Clinical Assessments regarding the psychological problem of hair loss

The physician’s resolution regarding the client’s motivations and expectations for medical and surgical hair restoration, is an important aspect of patient care.  As with any cosmetic surgical procedure, the hair transplant patient must have reasonable expectations. The question “What do you hope to get?” must be asked both from the point of view of technical and aesthetic desires and of his/her psycho-social aspirations.  Unrealistical motives and perfectionistic expectations may determine the patient’s final discontentment with the result of the treatment.  In fact, dissatisfaction after a hair transplant often arises from changed or irrational expectations, rather than from complications or poor results. For example, external social motivations (pleasing others, getting a job or a promotion, finding a partner) are less suitable to lead to satisfying the patient, than internal motivations concerning the self-image connected to improving their own body or lessening the obsession of their image.
In addition, the physician must examine the patient, recognize the primary cause of the patient's hair loss, and estimate the effect that time will have on the hair loss process. A precise education of the patient should promote an accurate perception (understanding) of alopecia, the alternative remedies available, the exact nature of planned procedures, any associated inconvenience or discomfort, the deadline and the probability for desired aesthetic results, and also the future requirements for maintaining them. Together with the patient, the physician must create a logical plan that will impart a natural-looking result both in the present and in the future.
Two crucial, interconnected questions that the patient must be asked are “To what extent do these feelings affect your everyday life?” and “To what extent does your hair loss affect your feelings about your appearance and yourself?” Most patients will describe moderate dissatisfaction that impedes self-confidence and produces annoying anxiety and preoccupation in certain contexts and, with a little embarrassment, most will admit to using a few defensive strategies in order to cover their discontentment.
They may cover it under hats, scarfs or they may spend excessive amounts of time in front of the mirror, fixing their hair.  They  may try a compensation by improving other aspects of their appearance (for example, by lifting weights or buying nice clothes).  Patients may avoid certain situations (for example, bright lighting of their head) or activities (for example, swimming) that might socially highlight their problem.  Patients engaging in most of these maneuvers and complaining about the fact that hair loss negatively affected their appearance and destroyed their lives, have more problems than alopecia itself.  They may be depressive or they may suffer from a distortion of the image of their own body more severe and invasive than the discontentment caused exclusively by alopecia.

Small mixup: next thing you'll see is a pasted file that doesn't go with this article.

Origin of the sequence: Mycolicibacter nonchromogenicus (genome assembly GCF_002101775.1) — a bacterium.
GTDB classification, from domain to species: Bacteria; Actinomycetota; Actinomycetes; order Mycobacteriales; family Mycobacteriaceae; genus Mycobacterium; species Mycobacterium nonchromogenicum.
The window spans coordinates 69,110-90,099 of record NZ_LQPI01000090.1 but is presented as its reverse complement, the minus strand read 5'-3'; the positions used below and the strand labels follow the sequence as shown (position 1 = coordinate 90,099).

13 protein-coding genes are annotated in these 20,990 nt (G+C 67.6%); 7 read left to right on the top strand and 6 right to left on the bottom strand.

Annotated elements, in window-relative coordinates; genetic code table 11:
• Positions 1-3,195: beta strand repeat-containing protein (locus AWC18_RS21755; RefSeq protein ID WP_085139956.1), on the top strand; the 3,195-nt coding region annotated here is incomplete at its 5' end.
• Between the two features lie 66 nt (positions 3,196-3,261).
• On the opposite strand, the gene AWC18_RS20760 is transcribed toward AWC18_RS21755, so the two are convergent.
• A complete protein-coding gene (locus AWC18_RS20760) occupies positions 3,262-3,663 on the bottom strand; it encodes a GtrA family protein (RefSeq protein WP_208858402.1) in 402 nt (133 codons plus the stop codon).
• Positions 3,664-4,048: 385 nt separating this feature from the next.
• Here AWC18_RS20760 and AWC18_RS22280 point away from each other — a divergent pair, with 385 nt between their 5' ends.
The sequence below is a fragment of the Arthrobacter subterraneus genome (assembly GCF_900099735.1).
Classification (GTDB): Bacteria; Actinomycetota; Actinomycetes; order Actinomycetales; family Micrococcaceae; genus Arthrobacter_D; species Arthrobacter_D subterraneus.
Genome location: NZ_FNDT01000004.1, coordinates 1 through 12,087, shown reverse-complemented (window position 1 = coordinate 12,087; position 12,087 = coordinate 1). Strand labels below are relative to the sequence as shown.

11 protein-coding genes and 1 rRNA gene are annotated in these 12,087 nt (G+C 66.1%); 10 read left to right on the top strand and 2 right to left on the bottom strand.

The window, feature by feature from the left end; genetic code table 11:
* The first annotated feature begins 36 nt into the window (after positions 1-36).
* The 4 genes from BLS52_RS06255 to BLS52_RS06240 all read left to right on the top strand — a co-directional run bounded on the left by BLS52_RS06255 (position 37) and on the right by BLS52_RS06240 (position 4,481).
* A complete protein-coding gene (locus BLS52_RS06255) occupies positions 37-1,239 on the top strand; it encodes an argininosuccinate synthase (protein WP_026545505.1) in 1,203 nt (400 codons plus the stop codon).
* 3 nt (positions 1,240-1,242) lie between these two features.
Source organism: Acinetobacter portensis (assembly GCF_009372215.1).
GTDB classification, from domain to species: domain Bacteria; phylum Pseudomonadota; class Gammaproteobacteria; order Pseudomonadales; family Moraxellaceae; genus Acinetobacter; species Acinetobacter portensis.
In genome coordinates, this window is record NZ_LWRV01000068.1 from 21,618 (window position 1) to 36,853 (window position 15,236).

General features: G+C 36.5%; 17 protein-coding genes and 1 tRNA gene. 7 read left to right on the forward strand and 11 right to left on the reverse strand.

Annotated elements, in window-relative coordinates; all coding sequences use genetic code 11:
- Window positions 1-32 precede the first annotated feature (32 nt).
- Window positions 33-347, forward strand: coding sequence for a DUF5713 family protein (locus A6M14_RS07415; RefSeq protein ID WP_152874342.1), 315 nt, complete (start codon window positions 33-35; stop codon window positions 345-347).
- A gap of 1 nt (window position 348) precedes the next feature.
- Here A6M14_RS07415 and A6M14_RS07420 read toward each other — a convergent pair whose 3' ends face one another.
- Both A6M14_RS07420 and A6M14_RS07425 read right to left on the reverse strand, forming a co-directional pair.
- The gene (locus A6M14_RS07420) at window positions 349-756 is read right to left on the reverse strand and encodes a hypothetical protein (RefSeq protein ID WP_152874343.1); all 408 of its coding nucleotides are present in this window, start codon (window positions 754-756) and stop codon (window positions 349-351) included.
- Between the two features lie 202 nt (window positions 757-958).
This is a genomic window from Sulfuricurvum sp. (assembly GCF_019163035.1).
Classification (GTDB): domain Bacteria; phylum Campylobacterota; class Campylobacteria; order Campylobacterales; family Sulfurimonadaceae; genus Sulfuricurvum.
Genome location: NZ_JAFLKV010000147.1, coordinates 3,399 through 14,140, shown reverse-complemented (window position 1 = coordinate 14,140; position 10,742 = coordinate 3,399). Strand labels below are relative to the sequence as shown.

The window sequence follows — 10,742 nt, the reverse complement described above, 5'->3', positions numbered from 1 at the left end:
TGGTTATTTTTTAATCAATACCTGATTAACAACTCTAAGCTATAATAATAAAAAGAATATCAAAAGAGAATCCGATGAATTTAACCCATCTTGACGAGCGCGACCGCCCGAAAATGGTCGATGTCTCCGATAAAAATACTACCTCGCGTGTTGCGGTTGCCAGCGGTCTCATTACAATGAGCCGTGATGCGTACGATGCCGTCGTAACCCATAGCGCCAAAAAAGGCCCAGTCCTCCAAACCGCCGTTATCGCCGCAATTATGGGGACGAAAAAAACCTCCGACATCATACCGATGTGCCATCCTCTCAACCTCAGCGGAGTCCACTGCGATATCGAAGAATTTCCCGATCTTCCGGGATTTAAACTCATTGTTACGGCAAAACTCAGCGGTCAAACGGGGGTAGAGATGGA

A minority of patients have a condition named hypochondria of beauty. This condition of imaginary ugliness implies an exaggerated preoccupation with a non-existent or minor flaw, which is usually connected to a flaw perceived at a cranio-facial level.  These concerns of the patient regarding the image of their own body lead to a restless, uncontrollable checking of their appearance in the mirror; an intense self-consciousness on a social level; social isolation, evasion and depression.  Although the researchers’ evidence are not unequivocal, cosmetic procedures can’t provide a satisfying relief to such a patient.
Patients must be provided with both written and oral pre-operative instructions. They need to be instructed to discontinue blood-thinning agents, well before the hair transplant procedure, in order to regulate bleeding time. Most surgeons require patients to discontinue aspirin or aspirin-containing products a minimum of 5-7 days before surgery. An optimal care of the patient implies a continuous clinical assessment of the question if the patient’s expectations and requests are met both during the treatment and also after the treatment.  For example, as well as the satisfaction with the cosmetic result, the pacient must experience desired psycho-social effects such as improved self-image, self-confidence, social comfort. If the patient continues to complain about his/her appearance, this must be taken into consideration and sollutions must be found.

Table of Contents:
Implication of the hair transplant in patient care
Clinical Assessments regarding the psychological problem of hair loss
Clinical Management of Psychological Problems